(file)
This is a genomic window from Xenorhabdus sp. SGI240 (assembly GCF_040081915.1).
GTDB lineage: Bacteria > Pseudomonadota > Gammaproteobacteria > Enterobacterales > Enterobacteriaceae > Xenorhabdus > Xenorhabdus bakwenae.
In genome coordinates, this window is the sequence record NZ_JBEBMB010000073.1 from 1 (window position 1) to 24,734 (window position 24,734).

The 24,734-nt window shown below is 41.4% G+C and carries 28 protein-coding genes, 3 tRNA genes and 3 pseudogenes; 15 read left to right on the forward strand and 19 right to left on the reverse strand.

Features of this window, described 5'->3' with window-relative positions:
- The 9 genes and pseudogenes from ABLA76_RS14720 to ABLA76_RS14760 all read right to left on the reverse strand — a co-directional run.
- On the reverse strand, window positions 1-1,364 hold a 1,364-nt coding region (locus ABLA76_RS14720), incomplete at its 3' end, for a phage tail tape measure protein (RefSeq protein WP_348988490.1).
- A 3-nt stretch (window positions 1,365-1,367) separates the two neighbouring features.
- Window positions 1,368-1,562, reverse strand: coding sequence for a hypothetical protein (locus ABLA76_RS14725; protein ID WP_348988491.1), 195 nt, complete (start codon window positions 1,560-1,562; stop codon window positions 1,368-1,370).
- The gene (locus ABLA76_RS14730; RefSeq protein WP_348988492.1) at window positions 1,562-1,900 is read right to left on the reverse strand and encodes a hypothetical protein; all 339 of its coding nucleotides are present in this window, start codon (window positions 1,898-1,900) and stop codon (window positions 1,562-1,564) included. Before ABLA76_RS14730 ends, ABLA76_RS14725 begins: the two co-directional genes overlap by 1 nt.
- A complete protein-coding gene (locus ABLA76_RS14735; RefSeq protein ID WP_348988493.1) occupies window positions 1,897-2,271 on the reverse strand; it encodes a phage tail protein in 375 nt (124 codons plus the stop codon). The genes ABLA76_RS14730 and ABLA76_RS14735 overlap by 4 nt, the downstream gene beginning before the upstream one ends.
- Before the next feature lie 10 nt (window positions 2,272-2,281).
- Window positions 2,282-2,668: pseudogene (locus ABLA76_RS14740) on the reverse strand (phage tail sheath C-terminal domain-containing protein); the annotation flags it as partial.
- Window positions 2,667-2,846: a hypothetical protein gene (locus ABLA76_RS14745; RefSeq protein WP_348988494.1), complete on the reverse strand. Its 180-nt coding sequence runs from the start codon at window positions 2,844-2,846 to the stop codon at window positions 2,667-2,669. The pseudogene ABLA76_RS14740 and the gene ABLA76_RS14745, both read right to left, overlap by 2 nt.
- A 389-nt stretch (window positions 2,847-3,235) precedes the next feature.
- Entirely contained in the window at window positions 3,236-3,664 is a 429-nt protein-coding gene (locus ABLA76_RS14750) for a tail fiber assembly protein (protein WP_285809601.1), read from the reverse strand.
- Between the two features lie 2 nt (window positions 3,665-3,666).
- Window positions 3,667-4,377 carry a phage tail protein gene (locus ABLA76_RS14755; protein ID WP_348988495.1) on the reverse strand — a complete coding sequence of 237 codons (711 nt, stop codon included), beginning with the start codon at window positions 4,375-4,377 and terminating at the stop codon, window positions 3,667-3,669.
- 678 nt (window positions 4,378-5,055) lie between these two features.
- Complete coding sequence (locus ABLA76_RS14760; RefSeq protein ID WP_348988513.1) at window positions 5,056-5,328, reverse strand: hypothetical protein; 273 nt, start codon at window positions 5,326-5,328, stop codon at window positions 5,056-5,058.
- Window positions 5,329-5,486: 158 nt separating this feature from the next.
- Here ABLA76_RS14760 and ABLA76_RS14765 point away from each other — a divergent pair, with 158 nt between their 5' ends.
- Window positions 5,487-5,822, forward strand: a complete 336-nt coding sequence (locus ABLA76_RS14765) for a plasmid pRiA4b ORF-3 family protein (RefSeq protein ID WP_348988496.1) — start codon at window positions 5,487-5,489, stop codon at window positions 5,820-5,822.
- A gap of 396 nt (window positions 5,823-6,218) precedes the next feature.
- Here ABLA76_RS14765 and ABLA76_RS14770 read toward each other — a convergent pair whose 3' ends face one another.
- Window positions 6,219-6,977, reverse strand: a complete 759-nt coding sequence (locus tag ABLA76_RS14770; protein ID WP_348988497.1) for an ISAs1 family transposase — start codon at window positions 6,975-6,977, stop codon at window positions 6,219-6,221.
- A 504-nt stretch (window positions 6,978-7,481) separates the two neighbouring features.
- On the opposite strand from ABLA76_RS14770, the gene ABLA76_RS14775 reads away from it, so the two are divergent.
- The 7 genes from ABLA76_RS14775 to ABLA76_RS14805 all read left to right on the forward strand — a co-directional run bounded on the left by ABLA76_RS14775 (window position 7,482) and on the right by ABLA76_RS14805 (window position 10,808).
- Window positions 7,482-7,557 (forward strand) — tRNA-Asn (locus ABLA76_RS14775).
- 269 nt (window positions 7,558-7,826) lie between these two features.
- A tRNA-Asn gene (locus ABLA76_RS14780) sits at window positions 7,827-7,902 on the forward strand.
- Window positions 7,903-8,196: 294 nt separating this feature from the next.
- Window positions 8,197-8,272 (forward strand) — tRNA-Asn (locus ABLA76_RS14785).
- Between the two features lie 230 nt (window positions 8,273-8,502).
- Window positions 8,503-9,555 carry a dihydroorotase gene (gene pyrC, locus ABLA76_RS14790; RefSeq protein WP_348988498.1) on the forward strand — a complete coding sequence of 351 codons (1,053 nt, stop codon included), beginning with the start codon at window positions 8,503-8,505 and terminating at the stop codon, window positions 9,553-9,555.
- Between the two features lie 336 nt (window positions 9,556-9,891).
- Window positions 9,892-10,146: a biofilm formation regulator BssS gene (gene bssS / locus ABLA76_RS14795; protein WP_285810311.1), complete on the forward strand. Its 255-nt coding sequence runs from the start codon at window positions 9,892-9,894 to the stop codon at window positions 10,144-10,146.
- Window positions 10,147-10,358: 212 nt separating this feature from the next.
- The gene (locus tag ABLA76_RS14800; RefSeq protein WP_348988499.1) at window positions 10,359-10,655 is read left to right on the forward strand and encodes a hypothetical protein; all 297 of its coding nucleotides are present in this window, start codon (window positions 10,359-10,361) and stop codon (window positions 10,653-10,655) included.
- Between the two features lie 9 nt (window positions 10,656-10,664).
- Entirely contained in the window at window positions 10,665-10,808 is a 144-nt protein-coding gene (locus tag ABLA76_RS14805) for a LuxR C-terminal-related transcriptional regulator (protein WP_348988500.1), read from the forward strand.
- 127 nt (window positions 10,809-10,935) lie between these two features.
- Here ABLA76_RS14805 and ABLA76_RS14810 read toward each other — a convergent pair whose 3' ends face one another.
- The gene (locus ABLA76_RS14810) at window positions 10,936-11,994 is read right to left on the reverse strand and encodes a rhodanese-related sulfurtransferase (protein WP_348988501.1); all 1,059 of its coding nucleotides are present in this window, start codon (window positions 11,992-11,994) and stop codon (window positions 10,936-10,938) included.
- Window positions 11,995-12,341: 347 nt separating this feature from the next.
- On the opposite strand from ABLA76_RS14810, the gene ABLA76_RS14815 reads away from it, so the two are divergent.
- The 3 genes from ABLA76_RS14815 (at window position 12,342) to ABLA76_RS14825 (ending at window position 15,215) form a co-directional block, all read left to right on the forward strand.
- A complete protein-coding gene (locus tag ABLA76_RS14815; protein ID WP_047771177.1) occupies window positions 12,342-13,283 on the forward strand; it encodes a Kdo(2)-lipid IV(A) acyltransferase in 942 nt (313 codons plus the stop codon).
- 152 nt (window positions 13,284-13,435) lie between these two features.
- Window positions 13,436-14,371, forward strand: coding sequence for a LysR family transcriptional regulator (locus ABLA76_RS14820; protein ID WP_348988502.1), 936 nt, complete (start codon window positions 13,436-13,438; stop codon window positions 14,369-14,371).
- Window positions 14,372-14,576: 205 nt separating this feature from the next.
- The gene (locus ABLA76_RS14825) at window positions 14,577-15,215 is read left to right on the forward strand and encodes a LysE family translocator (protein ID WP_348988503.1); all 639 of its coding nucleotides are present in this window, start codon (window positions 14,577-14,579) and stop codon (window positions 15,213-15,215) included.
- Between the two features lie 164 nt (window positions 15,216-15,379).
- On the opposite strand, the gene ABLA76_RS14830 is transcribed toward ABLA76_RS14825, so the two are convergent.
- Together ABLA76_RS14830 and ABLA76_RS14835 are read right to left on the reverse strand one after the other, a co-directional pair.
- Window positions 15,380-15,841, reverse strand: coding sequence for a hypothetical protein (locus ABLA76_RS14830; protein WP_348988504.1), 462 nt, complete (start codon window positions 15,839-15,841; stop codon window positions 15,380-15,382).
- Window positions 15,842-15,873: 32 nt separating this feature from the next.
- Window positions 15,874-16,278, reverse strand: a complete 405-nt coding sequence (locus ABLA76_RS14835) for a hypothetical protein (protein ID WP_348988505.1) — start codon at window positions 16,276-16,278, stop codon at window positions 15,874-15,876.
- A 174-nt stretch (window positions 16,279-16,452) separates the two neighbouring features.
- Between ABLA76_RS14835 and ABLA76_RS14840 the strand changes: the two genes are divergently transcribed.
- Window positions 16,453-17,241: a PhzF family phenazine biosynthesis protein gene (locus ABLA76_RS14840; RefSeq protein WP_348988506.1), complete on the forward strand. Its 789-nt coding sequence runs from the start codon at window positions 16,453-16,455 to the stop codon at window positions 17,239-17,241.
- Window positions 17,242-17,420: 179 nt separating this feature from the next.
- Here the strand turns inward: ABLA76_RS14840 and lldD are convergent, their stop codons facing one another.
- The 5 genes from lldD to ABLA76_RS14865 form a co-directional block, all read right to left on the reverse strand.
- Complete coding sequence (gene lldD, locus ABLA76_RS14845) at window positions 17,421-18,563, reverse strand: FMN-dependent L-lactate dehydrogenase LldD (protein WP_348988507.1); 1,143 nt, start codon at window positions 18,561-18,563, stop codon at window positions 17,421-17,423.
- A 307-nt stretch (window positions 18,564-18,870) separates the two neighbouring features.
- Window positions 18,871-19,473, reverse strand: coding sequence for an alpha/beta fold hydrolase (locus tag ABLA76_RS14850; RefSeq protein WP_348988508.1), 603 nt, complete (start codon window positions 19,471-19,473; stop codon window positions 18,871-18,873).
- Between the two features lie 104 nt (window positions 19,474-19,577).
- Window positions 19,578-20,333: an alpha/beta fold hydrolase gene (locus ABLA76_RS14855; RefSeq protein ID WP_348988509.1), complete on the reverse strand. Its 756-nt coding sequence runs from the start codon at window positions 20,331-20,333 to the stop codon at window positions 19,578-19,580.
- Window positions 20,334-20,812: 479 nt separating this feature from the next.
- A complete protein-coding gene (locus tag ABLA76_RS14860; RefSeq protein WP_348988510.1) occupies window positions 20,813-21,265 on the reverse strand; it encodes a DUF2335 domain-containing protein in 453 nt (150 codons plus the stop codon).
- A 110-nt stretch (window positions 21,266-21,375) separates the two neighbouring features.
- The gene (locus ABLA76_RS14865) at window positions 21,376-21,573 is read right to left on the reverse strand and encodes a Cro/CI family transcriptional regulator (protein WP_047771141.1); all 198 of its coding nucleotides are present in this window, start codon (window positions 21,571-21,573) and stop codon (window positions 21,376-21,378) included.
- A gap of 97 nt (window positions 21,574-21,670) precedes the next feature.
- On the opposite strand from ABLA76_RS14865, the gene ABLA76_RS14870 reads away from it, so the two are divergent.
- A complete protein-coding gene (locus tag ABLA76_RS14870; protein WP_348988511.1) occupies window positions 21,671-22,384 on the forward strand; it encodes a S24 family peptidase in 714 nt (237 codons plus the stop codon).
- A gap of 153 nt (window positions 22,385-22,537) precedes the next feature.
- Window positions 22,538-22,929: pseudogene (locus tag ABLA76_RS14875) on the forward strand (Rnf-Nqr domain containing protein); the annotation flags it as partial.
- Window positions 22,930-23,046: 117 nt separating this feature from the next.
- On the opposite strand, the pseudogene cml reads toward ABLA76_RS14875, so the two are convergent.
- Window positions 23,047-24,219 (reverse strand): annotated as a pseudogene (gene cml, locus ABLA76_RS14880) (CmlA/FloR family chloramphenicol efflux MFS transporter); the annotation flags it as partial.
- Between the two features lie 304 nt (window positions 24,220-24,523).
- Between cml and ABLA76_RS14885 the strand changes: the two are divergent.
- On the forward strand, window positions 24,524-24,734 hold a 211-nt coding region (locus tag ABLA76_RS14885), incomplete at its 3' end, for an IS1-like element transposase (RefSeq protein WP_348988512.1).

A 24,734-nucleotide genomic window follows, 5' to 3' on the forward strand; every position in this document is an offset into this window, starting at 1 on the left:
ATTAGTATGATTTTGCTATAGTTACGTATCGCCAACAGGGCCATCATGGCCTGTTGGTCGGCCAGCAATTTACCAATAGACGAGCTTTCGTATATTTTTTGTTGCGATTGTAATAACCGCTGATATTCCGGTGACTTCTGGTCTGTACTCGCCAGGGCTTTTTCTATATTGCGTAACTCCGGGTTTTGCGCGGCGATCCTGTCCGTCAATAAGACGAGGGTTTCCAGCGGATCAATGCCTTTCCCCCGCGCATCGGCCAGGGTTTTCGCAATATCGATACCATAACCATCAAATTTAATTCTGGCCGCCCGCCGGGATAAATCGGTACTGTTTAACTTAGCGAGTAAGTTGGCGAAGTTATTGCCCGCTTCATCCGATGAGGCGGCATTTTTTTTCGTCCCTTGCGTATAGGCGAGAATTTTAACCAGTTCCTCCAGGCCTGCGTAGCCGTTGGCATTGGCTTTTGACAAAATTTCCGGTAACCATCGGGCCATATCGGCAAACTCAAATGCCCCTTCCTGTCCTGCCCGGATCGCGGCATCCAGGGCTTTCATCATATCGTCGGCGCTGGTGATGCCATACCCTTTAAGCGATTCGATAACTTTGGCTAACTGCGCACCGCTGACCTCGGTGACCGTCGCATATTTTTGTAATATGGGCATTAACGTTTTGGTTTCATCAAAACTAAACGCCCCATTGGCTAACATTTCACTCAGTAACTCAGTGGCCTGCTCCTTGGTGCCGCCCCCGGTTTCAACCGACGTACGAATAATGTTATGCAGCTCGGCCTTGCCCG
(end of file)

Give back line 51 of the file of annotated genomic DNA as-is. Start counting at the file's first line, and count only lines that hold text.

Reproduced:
- Window positions 13,436-14,371, forward strand: coding sequence for a LysR family transcriptional regulator (locus ABLA76_RS14820; protein ID WP_348988502.1), 936 nt, complete (start codon window positions 13,436-13,438; stop codon window positions 14,369-14,371).